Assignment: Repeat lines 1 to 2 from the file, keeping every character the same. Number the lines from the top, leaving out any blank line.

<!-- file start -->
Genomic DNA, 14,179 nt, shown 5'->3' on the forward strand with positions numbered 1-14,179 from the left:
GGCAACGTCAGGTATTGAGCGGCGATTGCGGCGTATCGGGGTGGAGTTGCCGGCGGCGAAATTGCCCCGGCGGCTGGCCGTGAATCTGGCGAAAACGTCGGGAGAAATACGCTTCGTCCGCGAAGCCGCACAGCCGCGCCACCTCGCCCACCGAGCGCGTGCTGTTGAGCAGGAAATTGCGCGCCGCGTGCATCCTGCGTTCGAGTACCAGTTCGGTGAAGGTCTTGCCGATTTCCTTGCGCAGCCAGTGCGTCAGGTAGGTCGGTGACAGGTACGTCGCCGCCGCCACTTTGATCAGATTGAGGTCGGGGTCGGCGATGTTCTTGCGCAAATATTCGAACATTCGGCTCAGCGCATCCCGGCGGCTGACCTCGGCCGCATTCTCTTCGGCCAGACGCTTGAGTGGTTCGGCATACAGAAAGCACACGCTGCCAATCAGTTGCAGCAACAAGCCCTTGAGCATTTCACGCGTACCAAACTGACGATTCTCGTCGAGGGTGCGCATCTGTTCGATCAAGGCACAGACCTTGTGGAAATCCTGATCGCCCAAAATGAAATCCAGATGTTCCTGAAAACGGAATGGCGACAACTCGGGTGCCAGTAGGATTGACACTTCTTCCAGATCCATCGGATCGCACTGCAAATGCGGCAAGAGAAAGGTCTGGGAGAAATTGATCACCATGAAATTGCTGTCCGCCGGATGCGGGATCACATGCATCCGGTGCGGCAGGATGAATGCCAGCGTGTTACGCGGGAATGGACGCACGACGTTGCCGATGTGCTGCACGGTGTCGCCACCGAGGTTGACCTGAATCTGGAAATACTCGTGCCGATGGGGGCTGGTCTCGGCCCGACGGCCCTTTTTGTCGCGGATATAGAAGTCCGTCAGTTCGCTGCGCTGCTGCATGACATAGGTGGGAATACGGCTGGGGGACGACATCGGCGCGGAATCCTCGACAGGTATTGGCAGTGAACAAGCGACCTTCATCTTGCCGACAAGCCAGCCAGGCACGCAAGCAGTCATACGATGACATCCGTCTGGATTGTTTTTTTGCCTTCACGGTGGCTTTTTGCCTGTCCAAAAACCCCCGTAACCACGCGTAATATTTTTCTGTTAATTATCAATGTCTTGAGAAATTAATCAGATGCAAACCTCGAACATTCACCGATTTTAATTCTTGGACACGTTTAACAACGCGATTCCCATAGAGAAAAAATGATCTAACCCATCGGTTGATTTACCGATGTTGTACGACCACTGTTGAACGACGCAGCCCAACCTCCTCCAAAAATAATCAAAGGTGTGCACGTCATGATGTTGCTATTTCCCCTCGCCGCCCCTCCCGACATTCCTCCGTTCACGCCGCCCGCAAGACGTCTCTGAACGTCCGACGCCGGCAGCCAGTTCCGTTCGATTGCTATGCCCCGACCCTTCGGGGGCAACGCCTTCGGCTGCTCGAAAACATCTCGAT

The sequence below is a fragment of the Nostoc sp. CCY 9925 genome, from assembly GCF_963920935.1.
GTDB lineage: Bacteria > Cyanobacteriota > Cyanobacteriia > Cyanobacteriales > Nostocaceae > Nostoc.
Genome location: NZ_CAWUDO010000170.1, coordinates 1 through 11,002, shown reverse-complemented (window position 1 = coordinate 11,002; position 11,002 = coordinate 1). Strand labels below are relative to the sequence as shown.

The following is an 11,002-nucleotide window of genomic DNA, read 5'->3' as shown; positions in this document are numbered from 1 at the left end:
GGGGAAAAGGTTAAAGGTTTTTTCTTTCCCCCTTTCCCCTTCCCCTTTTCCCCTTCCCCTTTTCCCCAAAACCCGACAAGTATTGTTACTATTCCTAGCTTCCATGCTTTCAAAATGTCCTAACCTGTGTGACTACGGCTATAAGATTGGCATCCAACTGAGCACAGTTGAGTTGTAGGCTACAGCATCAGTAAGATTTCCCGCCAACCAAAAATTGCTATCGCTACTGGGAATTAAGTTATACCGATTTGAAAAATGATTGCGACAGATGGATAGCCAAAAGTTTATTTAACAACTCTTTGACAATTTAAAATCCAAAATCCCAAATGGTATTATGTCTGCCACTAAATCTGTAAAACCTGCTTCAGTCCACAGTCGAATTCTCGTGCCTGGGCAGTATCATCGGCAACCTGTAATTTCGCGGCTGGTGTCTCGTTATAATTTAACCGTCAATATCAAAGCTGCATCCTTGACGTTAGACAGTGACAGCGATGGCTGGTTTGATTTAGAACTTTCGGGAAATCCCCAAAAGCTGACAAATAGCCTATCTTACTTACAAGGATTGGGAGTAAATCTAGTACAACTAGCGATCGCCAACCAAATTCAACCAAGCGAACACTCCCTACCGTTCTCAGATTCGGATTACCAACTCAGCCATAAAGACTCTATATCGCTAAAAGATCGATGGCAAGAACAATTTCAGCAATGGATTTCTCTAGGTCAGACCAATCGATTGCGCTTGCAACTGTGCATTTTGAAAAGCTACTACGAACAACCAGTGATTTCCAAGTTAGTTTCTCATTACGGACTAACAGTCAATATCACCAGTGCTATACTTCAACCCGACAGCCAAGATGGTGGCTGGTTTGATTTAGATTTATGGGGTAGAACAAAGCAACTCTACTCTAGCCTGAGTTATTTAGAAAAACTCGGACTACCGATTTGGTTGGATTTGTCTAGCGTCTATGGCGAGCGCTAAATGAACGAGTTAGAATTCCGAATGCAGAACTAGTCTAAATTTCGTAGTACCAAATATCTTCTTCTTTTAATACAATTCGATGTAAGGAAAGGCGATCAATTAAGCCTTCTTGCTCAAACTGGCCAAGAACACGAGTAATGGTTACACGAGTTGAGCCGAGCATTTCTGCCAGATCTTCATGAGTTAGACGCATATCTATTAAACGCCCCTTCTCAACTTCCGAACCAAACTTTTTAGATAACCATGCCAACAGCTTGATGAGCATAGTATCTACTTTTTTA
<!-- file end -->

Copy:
Genomic DNA, 14,179 nt, shown 5'->3' on the forward strand with positions numbered 1-14,179 from the left:
GGCAACGTCAGGTATTGAGCGGCGATTGCGGCGTATCGGGGTGGAGTTGCCGGCGGCGAAATTGCCCCGGCGGCTGGCCGTGAATCTGGCGAAAACGTCGGGAGAAATACGCTTCGTCCGCGAAGCCGCACAGCCGCGCCACCTCGCCCACCGAGCGCGTGCTGTTGAGCAGGAAATTGCGCGCCGCGTGCATCCTGCGTTCGAGTACCAGTTCGGTGAAGGTCTTGCCGATTTCCTTGCGCAGCCAGTGCGTCAGGTAGGTCGGTGACAGGTACGTCGCCGCCGCCACTTTGATCAGATTGAGGTCGGGGTCGGCGATGTTCTTGCGCAAATATTCGAACATTCGGCTCAGCGCATCCCGGCGGCTGACCTCGGCCGCATTCTCTTCGGCCAGACGCTTGAGTGGTTCGGCATACAGAAAGCACACGCTGCCAATCAGTTGCAGCAACAAGCCCTTGAGCATTTCACGCGTACCAAACTGACGATTCTCGTCGAGGGTGCGCATCTGTTCGATCAAGGCACAGACCTTGTGGAAATCCTGATCGCCCAAAATGAAATCCAGATGTTCCTGAAAACGGAATGGCGACAACTCGGGTGCCAGTAGGATTGACACTTCTTCCAGATCCATCGGATCGCACTGCAAATGCGGCAAGAGAAAGGTCTGGGAGAAATTGATCACCATGAAATTGCTGTCCGCCGGATGCGGGATCACATGCATCCGGTGCGGCAGGATGAATGCCAGCGTGTTACGCGGGAATGGACGCACGACGTTGCCGATGTGCTGCACGGTGTCGCCACCGAGGTTGACCTGAATCTGGAAATACTCGTGCCGATGGGGGCTGGTCTCGGCCCGACGGCCCTTTTTGTCGCGGATATAGAAGTCCGTCAGTTCGCTGCGCTGCTGCATGACATAGGTGGGAATACGGCTGGGGGACGACATCGGCGCGGAATCCTCGACAGGTATTGGCAGTGAACAAGCGACCTTCATCTTGCCGACAAGCCAGCCAGGCACGCAAGCAGTCATACGATGACATCCGTCTGGATTGTTTTTTTGCCTTCACGGTGGCTTTTTGCCTGTCCAAAAACCCCCGTAACCACGCGTAATATTTTTCTGTTAATTATCAATGTCTTGAGAAATTAATCAGATGCAAACCTCGAACATTCACCGATTTTAATTCTTGGACACGTTTAACAACGCGATTCCCATAGAGAAAAAATGATCTAACCCATCGGTTGATTTACCGATGTTGTACGACCACTGTTGAACGACGCAGCCCAACCTCCTCCAAAAATAATCAAAGGTGTGCACGTCATGATGTTGCTATTTCCCCTCGCCGCCCCTCCCGACATTCCTCCGTTCACGCCGCCCGCAAGACGTCTCTGAACGTCCGACGCCGGCAGCCAGTTCCGTTCGATTGCTATGCCCCGACCCTTCGGGGGCAACGCCTTCGGCTGCTCGAAAACATCTCGAT